Batata vada is the common food that connects all ethnic sections of the cosmopolitan Mumbai starting from Mukesh Ambani to a simple man on the street. It’s intriguing to find some popular and persistent eateries that have been serving this enduring fast food in India’s business capital. Here are a few common favorites that emerged through chats with gourmet friends.

A waiting queue greets you at Mama Kane’s Swachcha Uphargriha, on the narrow shopping lane outside Dadar railway station. Inside, tables with comfortable sofas are packed with people satiating their hunger.

Dadar, the quintessential Marathi quarter still has eateries that were started during the pre-independence era. On enquiry at the cash counter, a street vendor outside was summoned to lead us to the owner’s office upstairs. Kamalakar Kane, grandson of ‘Mama’ Kane is a 70 year old graceful man who has witnessed the hundred and three year old eatery transforming into a modern building.

Kamalakar Kane says: “I was only four when my grandfather passed away. Most of this building was developed by my father in the seventies. But I have heard stories of my grandparents sincerity in catering to hungry clients. My grandmother used to come here early morning, finish cooking here, go home and carry-on cooking at home.”

In those days, eating came out of necessity for those who travelled far away from home (mostly traders) and the choice was for a quick bite at a clean place.

Narayan Vishnu Kane, the migrant from Konkan region in Maharashtra State, started the simple eatery called Dakshini Brahmananche Swacha Uphargriha (a clean eatery of southern Brahmins) in 1910. Happy clients nicknamed the place ‘Mama (uncle) Kane’ with affection.

Mama Kane is synonymous with batata wada, spiced potato mixture coated with gram flour and deep fried. It’s the most popular snack of Mumbai. Batata is a Portuguese word for potato and is used to describe the tuber in Marathi and Konkani as well.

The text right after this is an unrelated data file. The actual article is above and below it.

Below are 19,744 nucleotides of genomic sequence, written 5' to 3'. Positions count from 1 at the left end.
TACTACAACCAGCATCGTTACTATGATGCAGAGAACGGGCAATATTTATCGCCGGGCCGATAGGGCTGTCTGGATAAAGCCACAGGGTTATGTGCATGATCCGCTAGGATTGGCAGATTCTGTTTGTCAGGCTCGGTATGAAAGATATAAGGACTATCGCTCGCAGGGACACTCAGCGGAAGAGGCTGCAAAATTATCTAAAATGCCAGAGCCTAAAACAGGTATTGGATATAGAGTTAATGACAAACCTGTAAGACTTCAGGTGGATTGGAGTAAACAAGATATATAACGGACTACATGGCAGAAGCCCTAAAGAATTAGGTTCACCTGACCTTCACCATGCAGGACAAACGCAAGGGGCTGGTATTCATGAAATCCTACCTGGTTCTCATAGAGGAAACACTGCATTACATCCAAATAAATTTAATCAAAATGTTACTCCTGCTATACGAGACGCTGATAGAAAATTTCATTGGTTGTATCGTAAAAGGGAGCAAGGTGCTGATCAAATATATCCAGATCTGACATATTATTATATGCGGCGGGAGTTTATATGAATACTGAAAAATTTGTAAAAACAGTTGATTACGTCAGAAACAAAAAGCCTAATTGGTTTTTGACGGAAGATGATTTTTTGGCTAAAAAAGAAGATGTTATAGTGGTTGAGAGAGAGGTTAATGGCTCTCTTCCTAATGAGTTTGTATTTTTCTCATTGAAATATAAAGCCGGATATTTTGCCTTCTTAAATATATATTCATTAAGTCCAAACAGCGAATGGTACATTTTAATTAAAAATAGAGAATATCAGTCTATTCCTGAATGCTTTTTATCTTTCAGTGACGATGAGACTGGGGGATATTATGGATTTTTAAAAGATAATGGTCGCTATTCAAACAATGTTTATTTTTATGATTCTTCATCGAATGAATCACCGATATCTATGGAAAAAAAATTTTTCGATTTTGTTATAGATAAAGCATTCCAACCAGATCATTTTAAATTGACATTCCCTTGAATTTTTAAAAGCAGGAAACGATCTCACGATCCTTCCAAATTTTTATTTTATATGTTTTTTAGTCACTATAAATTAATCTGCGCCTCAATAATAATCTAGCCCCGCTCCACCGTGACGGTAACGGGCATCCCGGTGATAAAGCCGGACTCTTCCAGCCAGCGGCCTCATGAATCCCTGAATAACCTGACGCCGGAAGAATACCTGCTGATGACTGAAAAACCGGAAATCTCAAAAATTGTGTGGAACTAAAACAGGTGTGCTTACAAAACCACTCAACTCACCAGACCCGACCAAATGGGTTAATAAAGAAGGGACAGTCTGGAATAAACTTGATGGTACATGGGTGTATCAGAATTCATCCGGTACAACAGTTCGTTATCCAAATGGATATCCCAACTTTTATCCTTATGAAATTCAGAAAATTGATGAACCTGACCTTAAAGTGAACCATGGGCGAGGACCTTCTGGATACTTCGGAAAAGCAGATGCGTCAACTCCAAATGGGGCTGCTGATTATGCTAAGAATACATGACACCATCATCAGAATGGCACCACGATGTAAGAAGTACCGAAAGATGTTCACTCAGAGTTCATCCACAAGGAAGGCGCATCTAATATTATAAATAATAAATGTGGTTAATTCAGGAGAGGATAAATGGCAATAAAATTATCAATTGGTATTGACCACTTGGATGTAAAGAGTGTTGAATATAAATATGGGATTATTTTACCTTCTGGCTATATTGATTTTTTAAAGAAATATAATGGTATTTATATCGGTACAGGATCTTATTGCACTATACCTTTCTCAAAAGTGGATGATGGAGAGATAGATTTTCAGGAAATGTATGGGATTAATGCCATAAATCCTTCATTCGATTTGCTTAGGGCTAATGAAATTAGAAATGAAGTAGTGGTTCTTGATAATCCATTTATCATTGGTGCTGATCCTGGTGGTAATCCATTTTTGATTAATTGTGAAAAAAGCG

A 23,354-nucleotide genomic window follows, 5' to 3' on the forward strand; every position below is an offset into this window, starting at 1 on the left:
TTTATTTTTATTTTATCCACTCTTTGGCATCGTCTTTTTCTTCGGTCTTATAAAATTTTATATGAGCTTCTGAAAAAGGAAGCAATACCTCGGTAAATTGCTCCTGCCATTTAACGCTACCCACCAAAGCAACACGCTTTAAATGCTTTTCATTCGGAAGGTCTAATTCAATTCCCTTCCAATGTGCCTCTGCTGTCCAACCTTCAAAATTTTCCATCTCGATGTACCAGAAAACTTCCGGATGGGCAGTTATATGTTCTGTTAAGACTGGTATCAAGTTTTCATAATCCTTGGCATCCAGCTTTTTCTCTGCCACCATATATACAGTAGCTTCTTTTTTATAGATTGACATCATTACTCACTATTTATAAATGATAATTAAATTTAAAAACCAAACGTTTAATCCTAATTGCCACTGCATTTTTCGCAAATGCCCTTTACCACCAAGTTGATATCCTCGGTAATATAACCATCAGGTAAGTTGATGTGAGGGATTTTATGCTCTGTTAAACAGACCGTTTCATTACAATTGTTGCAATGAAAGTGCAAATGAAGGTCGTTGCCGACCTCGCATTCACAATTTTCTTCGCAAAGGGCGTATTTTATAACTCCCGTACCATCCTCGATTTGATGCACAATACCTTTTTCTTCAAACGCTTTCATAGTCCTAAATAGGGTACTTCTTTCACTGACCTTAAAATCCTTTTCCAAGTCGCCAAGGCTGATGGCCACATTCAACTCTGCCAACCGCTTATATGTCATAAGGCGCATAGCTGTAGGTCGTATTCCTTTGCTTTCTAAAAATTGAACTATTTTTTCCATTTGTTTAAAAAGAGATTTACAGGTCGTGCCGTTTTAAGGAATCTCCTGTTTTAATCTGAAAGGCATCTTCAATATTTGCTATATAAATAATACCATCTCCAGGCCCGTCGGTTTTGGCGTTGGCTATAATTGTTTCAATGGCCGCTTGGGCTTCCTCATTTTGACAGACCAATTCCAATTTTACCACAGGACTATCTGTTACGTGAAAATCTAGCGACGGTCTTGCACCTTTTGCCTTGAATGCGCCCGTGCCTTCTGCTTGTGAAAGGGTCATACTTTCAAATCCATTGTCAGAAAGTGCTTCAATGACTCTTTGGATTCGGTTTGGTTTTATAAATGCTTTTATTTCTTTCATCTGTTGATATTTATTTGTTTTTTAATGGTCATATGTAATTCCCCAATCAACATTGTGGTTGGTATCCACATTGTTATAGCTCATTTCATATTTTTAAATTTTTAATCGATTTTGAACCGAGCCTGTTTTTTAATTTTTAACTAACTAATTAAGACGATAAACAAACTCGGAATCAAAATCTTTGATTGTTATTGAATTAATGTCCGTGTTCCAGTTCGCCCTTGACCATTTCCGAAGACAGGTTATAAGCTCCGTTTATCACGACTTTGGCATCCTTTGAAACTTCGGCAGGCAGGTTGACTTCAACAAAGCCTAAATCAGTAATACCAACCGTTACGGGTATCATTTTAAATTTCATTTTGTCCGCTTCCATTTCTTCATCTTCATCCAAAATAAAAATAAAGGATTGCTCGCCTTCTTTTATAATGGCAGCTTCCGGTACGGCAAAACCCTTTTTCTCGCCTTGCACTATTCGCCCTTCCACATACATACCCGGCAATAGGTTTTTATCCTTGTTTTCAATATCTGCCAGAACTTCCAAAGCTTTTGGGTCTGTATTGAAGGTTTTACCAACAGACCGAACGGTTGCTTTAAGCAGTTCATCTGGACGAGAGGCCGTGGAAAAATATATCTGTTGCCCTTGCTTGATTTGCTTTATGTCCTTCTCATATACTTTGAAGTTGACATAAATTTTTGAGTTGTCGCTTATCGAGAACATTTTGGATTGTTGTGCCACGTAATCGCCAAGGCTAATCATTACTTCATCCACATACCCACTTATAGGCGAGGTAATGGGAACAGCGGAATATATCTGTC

Kane said: “Batata vada was introduced in 1928. We get clients who have come back to savor the lingering taste from their school days.”

Mama Kane’s well known visitors in those days included Veer Savarkar, Phula Deshpande and even Bal Gangadhar Tilak.

Keeping the fried vada dry (devoid of oil) is Mama Kane’s specialty. What’s the secret?

Kane said: “Potatoes are mashed and mixed with spices and we don’t use oil or tempering. Others mostly use tempering to increase the shelf life of the vada. We rarely do that, only during summer mornings.”

The vadas are quite big and two are enough to satiate the hunger. Red chilli chutney mixed with crisply fried gram crystals is unique to the place. 200 plates (two in each) of vada are sold every day at Mama Kane. Misal (boiled whole pulses topped with pharsan) is another popular dish at this historic restaurant. A kokum sharbat (cool drink) served here is soothing after a spicy meal.

Typically, soft drinks are not served at traditional Maharashtrian eateries. Milk based drinks like piyush, masala doodh, tak (buttermilk) and tea are served to soothe the stomach after spicy fried snacks.

It’s hard to skip another historic place nearby - Bedekar Condiment House. Charuta Bedekar at the shop said that it was established in 1930 following a two decade success of V P Bedekar & Sons’ pickles, established by her father-in-law Govind Viswanath Bedekar & his five brothers. Laddu, vadya, Karanji, shankarpole, anarase, chivda, bhakar vadi and other condiments are sold here along with pickles and ready mixes.

Panshikar’s nearby is another old favorite for batata vada and misal.